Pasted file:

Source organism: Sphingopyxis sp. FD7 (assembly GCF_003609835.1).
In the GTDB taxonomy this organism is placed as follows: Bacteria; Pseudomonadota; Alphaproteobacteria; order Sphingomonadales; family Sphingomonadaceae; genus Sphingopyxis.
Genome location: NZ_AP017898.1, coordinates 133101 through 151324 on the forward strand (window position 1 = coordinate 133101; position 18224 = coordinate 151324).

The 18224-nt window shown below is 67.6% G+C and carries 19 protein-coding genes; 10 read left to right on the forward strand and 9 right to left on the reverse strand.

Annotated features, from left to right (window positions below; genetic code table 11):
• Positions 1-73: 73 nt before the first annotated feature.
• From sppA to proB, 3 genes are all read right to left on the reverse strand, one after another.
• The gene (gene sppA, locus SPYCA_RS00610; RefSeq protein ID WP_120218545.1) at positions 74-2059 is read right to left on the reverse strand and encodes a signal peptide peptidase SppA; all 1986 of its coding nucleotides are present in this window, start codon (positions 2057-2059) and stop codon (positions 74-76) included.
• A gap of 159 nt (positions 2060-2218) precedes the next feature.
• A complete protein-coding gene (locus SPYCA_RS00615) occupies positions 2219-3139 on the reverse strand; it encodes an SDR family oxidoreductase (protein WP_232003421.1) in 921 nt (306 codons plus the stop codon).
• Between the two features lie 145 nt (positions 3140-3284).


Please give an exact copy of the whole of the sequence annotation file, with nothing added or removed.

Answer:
Source organism: Sphingopyxis sp. FD7 (assembly GCF_003609835.1).
In the GTDB taxonomy this organism is placed as follows: Bacteria; Pseudomonadota; Alphaproteobacteria; order Sphingomonadales; family Sphingomonadaceae; genus Sphingopyxis.
Genome location: NZ_AP017898.1, coordinates 133101 through 151324 on the forward strand (window position 1 = coordinate 133101; position 18224 = coordinate 151324).

The 18224-nt window shown below is 67.6% G+C and carries 19 protein-coding genes; 10 read left to right on the forward strand and 9 right to left on the reverse strand.

Annotated features, from left to right (window positions below; genetic code table 11):
• Positions 1-73: 73 nt before the first annotated feature.
• From sppA to proB, 3 genes are all read right to left on the reverse strand, one after another.
• The gene (gene sppA, locus SPYCA_RS00610; RefSeq protein ID WP_120218545.1) at positions 74-2059 is read right to left on the reverse strand and encodes a signal peptide peptidase SppA; all 1986 of its coding nucleotides are present in this window, start codon (positions 2057-2059) and stop codon (positions 74-76) included.
• A gap of 159 nt (positions 2060-2218) precedes the next feature.
• A complete protein-coding gene (locus SPYCA_RS00615) occupies positions 2219-3139 on the reverse strand; it encodes an SDR family oxidoreductase (protein WP_232003421.1) in 921 nt (306 codons plus the stop codon).
• Between the two features lie 145 nt (positions 3140-3284).